Ministers have announced plans to reduce cash incentives to bring spurious holiday sickness claims against tour operators.
The move is a major step-up in the fight against fake illness claims blighting the travel industry and follows the launch of both Travel Weekly’s Fight Fake Claims and Abta’s Stop Sickness Scams campaigns calling for the government to take action.
The industry has seen a 500% upsurge in sickness claims since 2013, with tens of thousands of claims in the past year, yet reported sickness levels in resorts have remained stable and the problem is only associated with UK holidaymakers.
Currently, a loophole allows claims management firms to levy unlimited legal costs for incidents that take place overseas, so tour operators which fight claims can pay costs that are out of proportion to the damages.
Under the new proposals, operators would pay a prescribed sum depending on the value of the claim, making the cost of defending a claim predictable.
A system to control costs already exists for most personal injury claims in England and Wales.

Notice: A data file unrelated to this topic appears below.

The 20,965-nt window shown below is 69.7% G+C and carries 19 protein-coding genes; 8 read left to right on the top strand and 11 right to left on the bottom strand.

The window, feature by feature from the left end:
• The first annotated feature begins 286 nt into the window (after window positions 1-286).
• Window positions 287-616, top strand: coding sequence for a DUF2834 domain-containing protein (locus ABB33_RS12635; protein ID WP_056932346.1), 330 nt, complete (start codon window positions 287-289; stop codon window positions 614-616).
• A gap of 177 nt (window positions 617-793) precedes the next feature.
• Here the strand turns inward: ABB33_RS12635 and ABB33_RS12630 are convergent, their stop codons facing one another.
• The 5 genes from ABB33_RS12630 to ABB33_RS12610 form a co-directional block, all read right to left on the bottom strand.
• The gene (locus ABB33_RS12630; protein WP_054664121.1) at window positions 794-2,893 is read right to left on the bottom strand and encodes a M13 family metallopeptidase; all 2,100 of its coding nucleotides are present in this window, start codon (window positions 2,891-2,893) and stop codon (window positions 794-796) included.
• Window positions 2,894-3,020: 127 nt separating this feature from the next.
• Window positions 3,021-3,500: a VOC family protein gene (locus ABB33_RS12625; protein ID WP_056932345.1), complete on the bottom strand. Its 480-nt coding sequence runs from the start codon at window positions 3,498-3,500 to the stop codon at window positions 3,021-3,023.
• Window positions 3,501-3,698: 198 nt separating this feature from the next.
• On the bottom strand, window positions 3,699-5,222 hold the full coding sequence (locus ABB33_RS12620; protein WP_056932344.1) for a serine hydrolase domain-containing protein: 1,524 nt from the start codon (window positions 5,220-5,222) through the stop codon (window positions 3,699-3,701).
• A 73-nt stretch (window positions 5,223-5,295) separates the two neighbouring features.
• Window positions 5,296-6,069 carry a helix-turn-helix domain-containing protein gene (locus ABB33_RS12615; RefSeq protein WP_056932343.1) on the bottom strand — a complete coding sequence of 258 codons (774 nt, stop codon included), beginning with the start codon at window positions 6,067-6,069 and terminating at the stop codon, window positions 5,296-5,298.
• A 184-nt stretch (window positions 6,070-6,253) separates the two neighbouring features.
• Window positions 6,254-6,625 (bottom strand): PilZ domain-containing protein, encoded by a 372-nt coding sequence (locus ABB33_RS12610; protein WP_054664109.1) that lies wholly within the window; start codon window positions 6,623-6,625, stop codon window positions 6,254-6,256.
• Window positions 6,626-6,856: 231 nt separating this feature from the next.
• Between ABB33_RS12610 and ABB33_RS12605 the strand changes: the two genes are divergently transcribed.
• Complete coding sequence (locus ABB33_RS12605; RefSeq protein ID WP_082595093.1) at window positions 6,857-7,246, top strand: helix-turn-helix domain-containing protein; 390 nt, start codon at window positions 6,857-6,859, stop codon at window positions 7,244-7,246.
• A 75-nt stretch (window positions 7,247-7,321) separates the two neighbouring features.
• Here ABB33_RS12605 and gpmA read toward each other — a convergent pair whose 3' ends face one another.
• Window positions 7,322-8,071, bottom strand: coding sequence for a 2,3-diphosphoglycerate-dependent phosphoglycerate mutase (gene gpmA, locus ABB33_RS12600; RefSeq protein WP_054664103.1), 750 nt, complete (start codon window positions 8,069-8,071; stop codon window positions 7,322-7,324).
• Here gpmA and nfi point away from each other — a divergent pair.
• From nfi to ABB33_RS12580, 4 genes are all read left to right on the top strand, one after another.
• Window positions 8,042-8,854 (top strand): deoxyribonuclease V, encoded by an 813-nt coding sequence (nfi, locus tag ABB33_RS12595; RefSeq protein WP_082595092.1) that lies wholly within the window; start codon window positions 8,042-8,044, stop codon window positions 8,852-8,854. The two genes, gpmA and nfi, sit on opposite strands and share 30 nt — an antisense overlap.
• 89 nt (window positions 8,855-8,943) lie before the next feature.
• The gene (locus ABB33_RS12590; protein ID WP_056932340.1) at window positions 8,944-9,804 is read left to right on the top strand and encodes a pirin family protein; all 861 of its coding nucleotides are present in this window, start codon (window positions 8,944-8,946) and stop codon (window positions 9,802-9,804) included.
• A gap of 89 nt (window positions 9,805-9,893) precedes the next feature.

Justice Secretary David Lidington said: “Our message to those who make false holiday sickness claims is clear – your actions are damaging and will not be tolerated.
“We are addressing this issue, and will continue to explore further steps we can take. This government is absolutely determined to tackle the compensation culture which has penalised the honest majority for too long.”
Ministers have asked the Civil Procedure Rule Committee, which is responsible for setting rules on legal costs, to urgently look at the rules governing the costs of holiday claims.
Abta chief executive Mark Tanzer said: “These claims are tarnishing British holidaymakers’ reputation abroad, particularly in Spain where they are costing hoteliers millions of pounds.”
He welcomed efforts to stop firms from “unduly profiting from false claims”, but called on the government to also increase transparency between claims firms and solicitors.